The Guatemalan-Mexican Border: Central American Immigration to the United States Today

Featured image: Aerial view of a Honduran migrant caravan heading to the US, on the Guatemala-Mexico international border bridge.

By Frank Lukens

Borders may strengthen, but they will never be as strong as the hope of immigrants in search of greater opportunities. The issue of Latin American immigration is more politicized than ever in the United States, especially with the 2020 election around the corner. The U.S. government has been placing significant pressure on the governments of Mexico and Central America—most notably Guatemala, Honduras, and El Salvador, collectively known as “The Northern Triangle”—to deter migrants from immigrating to the United States. Deterrence, however, is not an effective policy strategy to stop migrants and only makes their journey longer and more dangerous. Government policies will never change the fact that seeking a better life for oneself and one’s family is a human endeavor, rather than the polarizing political issue it has become in the United States.  

While anti-immigrant rhetoric in the U.S. has historically targeted Mexicans, there has been a shift toward marginalizing Central Americans, reflecting the rapidly rising number of immigrants from the Northern Triangle over the past twenty years. In response to this influx of Central American migrants, the U.S. government has pressured Mexico to limit Central Americans entering through Mexico’s border with Guatemala—effectively extending border security from the U.S.-Mexico border to the Mexico-Guatemala border through what is known as border externalization. Yet, these measures do not address the reasons why Central Americans are leaving their countries.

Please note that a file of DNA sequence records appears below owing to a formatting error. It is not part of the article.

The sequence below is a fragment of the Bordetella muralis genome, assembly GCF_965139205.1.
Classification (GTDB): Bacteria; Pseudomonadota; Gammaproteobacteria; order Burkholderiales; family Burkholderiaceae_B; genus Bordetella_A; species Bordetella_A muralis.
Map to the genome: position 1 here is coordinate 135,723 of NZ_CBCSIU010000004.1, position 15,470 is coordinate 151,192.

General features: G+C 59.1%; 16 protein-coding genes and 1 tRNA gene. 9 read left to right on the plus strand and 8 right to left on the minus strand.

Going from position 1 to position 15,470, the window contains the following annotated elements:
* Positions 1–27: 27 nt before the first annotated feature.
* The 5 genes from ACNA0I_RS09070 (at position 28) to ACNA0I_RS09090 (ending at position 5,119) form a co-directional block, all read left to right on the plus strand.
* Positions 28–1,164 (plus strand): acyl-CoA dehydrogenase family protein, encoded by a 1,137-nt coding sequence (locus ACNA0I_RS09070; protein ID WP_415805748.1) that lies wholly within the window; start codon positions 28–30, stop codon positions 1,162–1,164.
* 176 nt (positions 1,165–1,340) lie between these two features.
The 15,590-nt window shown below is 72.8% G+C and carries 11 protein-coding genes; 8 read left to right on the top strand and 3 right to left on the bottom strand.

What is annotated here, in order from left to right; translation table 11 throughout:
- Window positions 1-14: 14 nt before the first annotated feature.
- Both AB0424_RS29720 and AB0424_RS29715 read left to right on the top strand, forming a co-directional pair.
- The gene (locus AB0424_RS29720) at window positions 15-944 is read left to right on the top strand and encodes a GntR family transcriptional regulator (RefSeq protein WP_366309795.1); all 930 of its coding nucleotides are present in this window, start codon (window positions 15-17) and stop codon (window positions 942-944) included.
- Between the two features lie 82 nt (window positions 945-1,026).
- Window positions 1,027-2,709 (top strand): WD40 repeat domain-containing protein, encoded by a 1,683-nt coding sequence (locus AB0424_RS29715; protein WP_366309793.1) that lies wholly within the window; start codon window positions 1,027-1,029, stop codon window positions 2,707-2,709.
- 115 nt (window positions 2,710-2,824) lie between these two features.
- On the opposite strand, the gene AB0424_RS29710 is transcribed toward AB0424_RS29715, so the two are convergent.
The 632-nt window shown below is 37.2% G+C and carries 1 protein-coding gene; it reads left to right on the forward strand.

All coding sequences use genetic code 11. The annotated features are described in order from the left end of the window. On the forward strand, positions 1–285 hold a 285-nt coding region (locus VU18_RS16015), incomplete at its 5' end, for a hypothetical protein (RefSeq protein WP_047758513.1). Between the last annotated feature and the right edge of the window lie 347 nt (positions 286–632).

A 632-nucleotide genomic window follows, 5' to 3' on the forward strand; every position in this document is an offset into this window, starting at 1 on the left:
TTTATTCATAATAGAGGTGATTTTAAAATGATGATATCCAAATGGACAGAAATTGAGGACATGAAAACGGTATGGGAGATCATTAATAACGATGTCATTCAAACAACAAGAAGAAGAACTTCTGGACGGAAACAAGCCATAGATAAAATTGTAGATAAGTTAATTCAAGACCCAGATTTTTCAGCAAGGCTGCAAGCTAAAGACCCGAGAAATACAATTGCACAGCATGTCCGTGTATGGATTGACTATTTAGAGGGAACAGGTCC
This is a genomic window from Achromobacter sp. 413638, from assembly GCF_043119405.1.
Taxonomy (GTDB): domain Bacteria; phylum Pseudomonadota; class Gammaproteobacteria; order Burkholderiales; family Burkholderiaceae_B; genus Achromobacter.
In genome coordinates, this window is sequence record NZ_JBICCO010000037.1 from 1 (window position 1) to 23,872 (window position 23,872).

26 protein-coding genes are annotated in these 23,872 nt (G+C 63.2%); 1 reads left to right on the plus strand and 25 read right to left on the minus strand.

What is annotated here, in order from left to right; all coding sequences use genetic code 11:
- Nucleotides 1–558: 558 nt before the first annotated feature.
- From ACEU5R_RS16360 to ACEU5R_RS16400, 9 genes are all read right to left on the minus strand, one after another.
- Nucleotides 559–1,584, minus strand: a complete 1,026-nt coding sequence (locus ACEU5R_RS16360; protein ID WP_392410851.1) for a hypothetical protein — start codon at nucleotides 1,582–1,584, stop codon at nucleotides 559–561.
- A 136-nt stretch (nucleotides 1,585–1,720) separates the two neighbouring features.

Cinthia Zavala Ramos, a junior at Yale College, immigrated to the United States from Honduras in 2005. Cinthia’s father, previously a farmer in rural Honduras, had immigrated to the U.S. earlier and was able to start a construction company in South Carolina, working hard to provide Cinthia’s family with a higher standard of living and better access to education than in Honduras. Thousands of Central American families like Cinthia’s are immigrating to the United States for similar reasons. 

Pedro Pablo Solares, an immigration lawyer and journalist based in Guatemala City, cites the lack of human development in Guatemala—demonstrated by malnutrition; low educational attainment; high illiteracy rates; and lack of health, hygiene, and infrastructure, among other problems—as the main push factor for Guatemalans, leading to emigration from poor, rural, and mostly indigenous communities. Solares also notes climate change as a reason why Central Americans are leaving their home countries. According to Solares, irregular rain patterns in Guatemala have caused a significant decrease in agricultural production. In some cases, farmers are yielding only 40 percent of what they were yielding three years ago, hurting their ability to sustain their families. 

Former ambassador and President of Guatemala Alejandro Maldonado Aguirre also attributes migration to the inability of the rural poor in Guatemala to sustain themselves economically, citing insufficient agricultural production, the scarcity of industrial plants as job opportunities, and the shortage of jobs in the service industry. Maldonado adds the importance of remittances—U.S. dollars sent from family members already in the U.S. back to their families in Guatemala—to the economic factors driving immigration to the United States. Because the U.S. dollar is much more valuable than the Guatemalan quetzal, families in Guatemala are able to increase their quality of life, albeit marginally.